Two months back, I wrote in this column that Expropriation without Compensation was back. The context was that the African National Congress had emerged from a policy conference at which it recommitted itself to the policy. EWC, as President Ramaphosa emphatically declared, was something that ‘we must utilise’.

It may not have been an unreasonable assumption that even though the matter had been returned to the official agenda, it would take its interminable time to come to some sort of a conclusion. After all, the question of a constitutional amendment took close to four years to come to a vote in Parliament, where it failed to muster the numbers required for its passage.

The President had said at the party’s policy conference that the goals sought through the constitutional amendment could be achieved in other ways. Here he was quite correct, and in this he echoed what the Institute of Race Relations – and I personally – have said repeatedly. Properly targeted, ordinary legislation could achieve very much the same objectives.

Last week, however, property rights took two potentially very serious blows, with nothing like the attention they deserved, when the National Assembly passed two Bills that significantly expand the latitude of the state to take property, whether at ‘nil’ compensation, or at a generous discount to the detriment of its owner.

The first of these is the Expropriation Bill. While new Expropriation legislation was needed to replace the 1970s-era legislation currently on the books, this Bill provides for a set of procedures loaded in favour of the state. These include allowing property to be taken before payment has been made, and even where it is being contested – something likely to create a powerful incentive for a property owner to take what is on offer.   

The Expropriation Bill moreover makes explicit provision for taking land at ‘nil’ compensation, on the basis of an open-ended list of circumstances. These include land that is ‘unused’ and acquired with the intent of selling for a profit, and land over which the owner ‘fails to exercise control’.

The latter point might be assumed to mean properties that have been abandoned, where the owner has absconded and has effectively relinquished control over his or her holdings and can no longer be traced, or is simply uninterested in any further involvement with the property. This is a real problem, and is a contributor to urban decay. There may well be a case for compensation-free expropriation under certain such conditions.

But the wording used – exercising control – suggests a more expansive understanding of things. One possibility is a property which has been invaded and occupied. This is the nightmare scenario for just about any property owner, especially since acting against it is hardly regarded as a priority by law enforcement, and constitutional rights to housing can make resolving it a difficult matter.  

It’s not beyond the bounds of possibility that EWC could be invoked with the justification that the owner of an invaded property had failed to exercise the necessary control over it.

The second piece of legislation is the Land Court Bill. This would establish a parallel court system to deal with land issues, including disputes over expropriation and compensation.

Billed as a means to ‘promote land reform as a means of redressing the results of past discrimination and facilitate land justice’, it allows in some instances for the admission of evidence that would not generally be acceptable in a court.  Perhaps more concerning is that judges may sit alongside assessors whose criteria for appointment is unspecified – although they would have the considerable power to overrule the judge on matters of fact (although not on questions of law).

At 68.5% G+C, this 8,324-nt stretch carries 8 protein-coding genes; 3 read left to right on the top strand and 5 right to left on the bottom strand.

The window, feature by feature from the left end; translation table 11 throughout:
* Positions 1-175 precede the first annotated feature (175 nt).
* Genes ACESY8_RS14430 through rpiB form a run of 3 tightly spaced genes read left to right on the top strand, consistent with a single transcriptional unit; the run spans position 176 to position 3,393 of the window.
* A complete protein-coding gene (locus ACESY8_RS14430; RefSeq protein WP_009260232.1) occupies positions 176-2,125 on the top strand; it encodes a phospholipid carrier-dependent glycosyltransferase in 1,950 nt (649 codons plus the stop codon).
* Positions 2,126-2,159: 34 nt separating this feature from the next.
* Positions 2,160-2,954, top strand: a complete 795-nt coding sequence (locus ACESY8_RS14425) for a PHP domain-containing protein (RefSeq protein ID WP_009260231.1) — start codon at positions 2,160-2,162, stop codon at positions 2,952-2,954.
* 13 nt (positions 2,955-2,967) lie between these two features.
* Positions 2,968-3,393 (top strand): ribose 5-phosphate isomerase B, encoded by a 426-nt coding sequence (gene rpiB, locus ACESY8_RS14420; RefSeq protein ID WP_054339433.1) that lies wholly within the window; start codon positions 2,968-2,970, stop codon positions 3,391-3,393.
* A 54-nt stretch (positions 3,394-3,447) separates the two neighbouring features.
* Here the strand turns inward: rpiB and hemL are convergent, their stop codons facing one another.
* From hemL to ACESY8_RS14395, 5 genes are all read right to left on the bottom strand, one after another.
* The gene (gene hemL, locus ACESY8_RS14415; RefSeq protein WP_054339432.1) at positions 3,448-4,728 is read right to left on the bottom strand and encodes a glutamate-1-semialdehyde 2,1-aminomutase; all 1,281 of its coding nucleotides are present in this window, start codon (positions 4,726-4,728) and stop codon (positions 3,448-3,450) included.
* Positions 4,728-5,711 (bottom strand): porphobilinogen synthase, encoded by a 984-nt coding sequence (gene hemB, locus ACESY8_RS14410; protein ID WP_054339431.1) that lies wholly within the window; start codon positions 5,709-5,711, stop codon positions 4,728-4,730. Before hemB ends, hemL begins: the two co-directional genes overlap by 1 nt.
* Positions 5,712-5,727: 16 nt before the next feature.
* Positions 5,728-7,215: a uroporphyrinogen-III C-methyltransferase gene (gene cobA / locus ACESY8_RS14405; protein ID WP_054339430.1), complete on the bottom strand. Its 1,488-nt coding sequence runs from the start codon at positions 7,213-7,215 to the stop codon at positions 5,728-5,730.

The notable risk here is that they would be appointed because of their involvement in land activism, with the implied mandate to deliver more rapid and expansive land reform. Their interventions might be important for determining, for example, whether an owner has failed to exercise control over his or her land, and whether ‘nil’ compensation is in order.

Together, these push the threats to property rights in South Africa. To say that they are symbolic or mere posturing as some might do is to mistake their significance, for they set in place the systems and processes that would be needed for a major EWC push. (Incidentally, as I wrote two months ago, there have also been suggestions from within the ANC that a renewed move on the Constitution might be under consideration.)

The implications are not encouraging. There is little that would dissuade investment, be it foreign or domestic, more fulsomely than the degradation of property protections – a particular consideration in a state so marred by corruption and incompetence.

Investment in South Africa sits at around 13% of GDP – less than half the 30% that the National Development Plan envisaged. Placing more obstacles and disincentives in the way of investment would undermine the prospects for job creation, for the availability of credit and ultimately for dealing with the challenges of poverty and exclusion.

It seems a very high price for the country to pay….

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Terence Corrigan

Terence Corrigan is a project manager at the Institute of Race Relations, South Africa’s oldest think tank promoting individual and societal freedom. Readers are invited to support the IRR by sending...

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1 Comment

  1. Is the Institute of Race Relations going to take this illegal law to the constitutional court? It is unconstitutional, illegal & violates ones human rights to own property.

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